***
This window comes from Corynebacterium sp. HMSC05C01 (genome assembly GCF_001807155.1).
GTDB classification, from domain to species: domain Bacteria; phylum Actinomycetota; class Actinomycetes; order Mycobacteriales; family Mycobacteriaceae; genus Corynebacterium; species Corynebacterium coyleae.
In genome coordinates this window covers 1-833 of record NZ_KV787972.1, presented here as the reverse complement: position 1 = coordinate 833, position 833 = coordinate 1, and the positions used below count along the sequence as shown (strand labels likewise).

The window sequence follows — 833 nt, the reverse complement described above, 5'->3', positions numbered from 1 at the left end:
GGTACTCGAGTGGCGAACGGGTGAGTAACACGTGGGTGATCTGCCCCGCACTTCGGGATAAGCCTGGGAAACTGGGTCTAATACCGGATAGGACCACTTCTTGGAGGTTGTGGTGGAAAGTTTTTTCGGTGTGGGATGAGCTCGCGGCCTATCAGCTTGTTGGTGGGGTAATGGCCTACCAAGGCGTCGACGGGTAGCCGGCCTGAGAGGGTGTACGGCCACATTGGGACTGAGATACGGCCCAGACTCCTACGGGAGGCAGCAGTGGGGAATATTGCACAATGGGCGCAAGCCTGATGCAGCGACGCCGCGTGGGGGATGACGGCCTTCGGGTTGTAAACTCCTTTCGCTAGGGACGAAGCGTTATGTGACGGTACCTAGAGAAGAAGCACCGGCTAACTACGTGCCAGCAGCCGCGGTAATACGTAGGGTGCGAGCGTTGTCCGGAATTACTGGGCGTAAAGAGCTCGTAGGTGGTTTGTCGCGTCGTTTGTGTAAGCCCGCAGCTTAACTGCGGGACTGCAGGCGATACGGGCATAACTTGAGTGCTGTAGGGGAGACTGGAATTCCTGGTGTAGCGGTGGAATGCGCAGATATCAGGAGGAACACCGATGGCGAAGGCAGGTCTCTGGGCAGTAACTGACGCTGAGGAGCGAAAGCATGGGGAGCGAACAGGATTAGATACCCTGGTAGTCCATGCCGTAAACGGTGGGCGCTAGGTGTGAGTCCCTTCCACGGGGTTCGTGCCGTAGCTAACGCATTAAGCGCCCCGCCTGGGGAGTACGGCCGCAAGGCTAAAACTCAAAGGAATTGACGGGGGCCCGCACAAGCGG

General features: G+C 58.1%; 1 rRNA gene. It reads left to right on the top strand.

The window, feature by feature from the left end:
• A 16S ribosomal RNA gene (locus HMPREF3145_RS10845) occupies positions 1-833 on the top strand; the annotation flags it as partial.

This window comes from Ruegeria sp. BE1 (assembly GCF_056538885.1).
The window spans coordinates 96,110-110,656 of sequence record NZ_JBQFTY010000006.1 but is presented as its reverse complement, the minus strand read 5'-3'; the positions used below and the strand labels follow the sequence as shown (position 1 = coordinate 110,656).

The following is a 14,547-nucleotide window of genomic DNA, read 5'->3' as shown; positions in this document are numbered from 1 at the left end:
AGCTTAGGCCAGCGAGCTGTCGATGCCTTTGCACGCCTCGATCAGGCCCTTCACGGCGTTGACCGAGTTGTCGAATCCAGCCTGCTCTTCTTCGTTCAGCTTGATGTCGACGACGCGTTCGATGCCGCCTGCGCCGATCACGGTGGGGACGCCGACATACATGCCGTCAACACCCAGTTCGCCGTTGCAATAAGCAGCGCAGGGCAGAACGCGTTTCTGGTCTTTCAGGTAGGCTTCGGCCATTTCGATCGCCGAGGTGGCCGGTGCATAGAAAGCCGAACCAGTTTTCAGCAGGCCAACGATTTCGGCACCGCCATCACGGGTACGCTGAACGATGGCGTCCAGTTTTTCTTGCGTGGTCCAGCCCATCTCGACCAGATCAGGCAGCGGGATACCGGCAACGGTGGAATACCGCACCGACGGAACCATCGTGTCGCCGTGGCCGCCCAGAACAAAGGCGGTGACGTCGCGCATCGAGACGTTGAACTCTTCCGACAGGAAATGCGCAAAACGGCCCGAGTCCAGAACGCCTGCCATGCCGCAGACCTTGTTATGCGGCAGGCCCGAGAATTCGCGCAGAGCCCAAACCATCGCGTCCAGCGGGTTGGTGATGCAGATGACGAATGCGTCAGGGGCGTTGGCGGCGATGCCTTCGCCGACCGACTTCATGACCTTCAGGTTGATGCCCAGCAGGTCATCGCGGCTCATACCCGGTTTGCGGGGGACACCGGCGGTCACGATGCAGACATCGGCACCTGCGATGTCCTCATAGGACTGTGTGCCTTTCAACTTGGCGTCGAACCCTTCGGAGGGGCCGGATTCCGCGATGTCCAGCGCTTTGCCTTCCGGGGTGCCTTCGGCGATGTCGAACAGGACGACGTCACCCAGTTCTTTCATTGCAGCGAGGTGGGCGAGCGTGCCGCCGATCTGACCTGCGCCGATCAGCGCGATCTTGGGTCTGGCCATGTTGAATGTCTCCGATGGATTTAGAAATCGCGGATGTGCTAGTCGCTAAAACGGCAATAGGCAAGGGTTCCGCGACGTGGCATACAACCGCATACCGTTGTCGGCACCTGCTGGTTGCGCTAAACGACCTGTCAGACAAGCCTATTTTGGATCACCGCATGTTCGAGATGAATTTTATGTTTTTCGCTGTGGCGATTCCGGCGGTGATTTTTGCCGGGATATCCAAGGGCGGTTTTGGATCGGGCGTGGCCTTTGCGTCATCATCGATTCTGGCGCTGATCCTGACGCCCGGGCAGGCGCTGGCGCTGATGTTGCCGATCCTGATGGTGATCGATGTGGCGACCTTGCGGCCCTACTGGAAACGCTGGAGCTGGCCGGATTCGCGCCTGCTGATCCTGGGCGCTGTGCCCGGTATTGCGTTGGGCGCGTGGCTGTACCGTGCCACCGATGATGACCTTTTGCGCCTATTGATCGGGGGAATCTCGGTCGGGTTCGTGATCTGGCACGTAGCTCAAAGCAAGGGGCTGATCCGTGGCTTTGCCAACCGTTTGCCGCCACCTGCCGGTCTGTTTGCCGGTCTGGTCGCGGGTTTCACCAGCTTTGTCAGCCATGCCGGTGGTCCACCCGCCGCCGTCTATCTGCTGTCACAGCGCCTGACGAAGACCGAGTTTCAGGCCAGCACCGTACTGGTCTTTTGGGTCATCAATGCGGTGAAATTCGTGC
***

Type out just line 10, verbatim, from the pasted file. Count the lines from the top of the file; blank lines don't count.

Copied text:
The window spans coordinates 96,110-110,656 of sequence record NZ_JBQFTY010000006.1 but is presented as its reverse complement, the minus strand read 5'-3'; the positions used below and the strand labels follow the sequence as shown (position 1 = coordinate 110,656).